Roberta Savli said EFA had been working for two years for “a directive that is more protective of public health” and this would be their last opportunity to influence the National Emissions Ceilings Directive.
The European Commission has recently proposed reviewing the carcinogens and mutagens directive which aims to limit exposure of workers to certain chemicals.
It was agreed the group would develop a set of criteria for indoor air quality for EFA to advocate.
COPD Working Group
It emerged there is a vast unmet need of COPD patients throughout Europe. Problems include: lack of diagnosis or late diagnosis; lack of free spirometry testing in some countries, e.g Belgium; a lack of awareness of the link between smoking and the disease; and guidelines not being implemented.
The group’s findings fitted with the Written Declaration on Chronic Respiratory Disease promoted by EFA, and members were asked to lobby their MEPs to sign the initiative.
Spanish delegate, Javier Palicio, said his organisation was working on a project making a video series for COPD patients promoting physical and respiratory exercises.
Project ideas for the group for the coming year included: a smoking cessation programme for pregnant women, understanding why smoking is “trendy” and its relationship with alcohol; promotion of spirometry testing to improve early diagnosis; increase awareness of “lung function” and the impact of co-morbidities such as osteoporosis, depression, heart conditions and rheumatism.
Austrian delegate, Otto Spranger, proposed developing a project on therapies for emphysema, in partnership with other organisations in the field.
Patient Education Working Group
The group aims to improve patient access to quality information and education through partnerships, identifying and sharing best practices.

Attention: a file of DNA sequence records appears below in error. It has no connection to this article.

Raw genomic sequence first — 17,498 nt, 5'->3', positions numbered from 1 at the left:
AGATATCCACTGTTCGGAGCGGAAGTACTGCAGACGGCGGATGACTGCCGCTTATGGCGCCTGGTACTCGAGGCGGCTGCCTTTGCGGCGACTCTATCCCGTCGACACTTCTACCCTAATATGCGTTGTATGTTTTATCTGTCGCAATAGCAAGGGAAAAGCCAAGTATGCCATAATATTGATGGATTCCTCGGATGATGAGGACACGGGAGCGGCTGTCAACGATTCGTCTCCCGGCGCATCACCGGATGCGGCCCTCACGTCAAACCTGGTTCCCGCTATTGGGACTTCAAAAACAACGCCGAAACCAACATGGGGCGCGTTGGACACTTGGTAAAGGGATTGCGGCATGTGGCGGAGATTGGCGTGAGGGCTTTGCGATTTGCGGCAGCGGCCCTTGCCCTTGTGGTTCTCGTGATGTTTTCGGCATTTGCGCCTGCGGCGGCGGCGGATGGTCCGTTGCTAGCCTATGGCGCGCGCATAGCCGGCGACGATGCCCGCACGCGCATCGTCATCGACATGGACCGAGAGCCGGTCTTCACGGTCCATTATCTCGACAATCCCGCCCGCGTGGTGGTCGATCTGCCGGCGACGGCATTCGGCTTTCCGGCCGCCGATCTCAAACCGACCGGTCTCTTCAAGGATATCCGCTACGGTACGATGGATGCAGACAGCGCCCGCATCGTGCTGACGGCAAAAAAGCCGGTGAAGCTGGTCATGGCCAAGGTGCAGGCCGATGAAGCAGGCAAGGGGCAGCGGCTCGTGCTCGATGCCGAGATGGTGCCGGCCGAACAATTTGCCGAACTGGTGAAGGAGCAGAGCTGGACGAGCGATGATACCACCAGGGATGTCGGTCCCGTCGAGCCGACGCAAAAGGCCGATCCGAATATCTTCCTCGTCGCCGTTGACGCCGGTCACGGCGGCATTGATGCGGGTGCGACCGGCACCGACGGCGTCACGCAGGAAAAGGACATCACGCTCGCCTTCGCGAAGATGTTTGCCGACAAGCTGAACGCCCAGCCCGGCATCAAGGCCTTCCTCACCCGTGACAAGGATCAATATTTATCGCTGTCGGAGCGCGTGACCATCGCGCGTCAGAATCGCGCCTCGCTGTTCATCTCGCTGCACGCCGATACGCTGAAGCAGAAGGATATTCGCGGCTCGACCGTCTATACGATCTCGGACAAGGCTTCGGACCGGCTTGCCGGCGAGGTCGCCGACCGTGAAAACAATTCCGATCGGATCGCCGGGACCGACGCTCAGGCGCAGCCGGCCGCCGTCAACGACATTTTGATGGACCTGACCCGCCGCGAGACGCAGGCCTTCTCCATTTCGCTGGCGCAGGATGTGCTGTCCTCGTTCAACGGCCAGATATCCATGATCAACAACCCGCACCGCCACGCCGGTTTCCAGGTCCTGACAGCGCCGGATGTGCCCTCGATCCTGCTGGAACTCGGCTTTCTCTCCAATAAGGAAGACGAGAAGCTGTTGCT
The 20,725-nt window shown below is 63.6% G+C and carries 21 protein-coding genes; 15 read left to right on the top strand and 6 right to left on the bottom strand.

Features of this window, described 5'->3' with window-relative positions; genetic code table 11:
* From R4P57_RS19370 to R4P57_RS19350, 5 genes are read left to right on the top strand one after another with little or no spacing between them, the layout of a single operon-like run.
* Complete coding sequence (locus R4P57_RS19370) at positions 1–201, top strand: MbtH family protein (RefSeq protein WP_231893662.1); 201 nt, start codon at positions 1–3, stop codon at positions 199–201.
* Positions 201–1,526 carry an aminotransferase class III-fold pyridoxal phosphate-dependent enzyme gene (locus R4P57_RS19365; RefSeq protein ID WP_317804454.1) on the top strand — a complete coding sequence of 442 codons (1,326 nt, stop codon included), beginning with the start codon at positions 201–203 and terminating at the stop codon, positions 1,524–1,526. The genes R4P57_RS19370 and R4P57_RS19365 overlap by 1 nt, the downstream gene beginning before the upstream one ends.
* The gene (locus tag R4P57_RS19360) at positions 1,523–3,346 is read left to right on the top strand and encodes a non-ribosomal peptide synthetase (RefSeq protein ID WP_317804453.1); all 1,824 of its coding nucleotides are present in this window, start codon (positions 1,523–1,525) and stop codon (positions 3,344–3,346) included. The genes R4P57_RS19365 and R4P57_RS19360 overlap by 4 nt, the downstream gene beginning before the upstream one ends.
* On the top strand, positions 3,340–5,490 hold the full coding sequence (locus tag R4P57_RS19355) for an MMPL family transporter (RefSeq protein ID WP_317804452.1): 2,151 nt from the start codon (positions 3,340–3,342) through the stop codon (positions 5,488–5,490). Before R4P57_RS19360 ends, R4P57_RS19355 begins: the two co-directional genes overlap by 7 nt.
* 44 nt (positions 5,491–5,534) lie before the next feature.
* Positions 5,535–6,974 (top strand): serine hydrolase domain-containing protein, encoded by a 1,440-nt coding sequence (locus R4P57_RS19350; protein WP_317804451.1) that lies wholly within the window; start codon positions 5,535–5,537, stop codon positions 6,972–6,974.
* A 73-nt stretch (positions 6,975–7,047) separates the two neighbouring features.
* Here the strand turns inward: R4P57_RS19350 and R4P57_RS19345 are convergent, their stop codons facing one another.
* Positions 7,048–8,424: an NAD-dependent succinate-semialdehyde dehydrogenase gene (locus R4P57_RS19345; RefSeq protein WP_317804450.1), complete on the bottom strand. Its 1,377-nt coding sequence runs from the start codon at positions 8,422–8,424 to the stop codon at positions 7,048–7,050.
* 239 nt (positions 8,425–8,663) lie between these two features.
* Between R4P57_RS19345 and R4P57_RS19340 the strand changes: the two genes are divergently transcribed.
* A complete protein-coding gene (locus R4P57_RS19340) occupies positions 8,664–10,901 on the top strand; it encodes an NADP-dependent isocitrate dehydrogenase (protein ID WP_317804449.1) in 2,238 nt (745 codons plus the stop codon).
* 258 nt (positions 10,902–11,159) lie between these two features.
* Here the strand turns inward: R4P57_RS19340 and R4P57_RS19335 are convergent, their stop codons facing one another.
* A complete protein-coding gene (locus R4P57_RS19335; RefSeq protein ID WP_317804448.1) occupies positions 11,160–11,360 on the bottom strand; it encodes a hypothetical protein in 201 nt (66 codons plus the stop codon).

It decided to carry out a patient education survey among EFA members, to set a baseline on how patient education is organised in different European countries, and examine the approach adopted by members to boost allergy, asthma and COPD literacy among patients.
At the AGM’s House of Commons’ dinner, hosted by Stephen McPartland, MP, chair of the All Party Parliamentary Group for Allergy and Respiratory Health, Allergy UK’s CEO, Carla Jones, said: “By uniting patient groups across Europe we can influence policies collectively and make direct changes for people with allergies, not only here in the UK but all over Europe.”
References & resources
*HEY YA! Health Literacy, Young Patients with Asthma and Adherence to Treatment: EFA Report and European Recommendations www.efanet.org
Jenny Sims is a freelance medical journalist specialising in healthcare management and policy.
Twitter: @Jenny Sims
Copyright Jenny Sims
- Asthma affects 5.4 million people in the UK, one in every 11 people and one in five households.
- Allergy affects 21 million people in Britain and is expected to affect more than 50% of all Europeans in 10 years’ time
- Chronic Obstructive Pulmonary Disease (COPD) will become the third cause of death by 2020 worldwide.
- 30% of the European population lives with allergy, asthma and COPD.
This report first appeared in Allergy Newsletter No. 117, Summer 2016.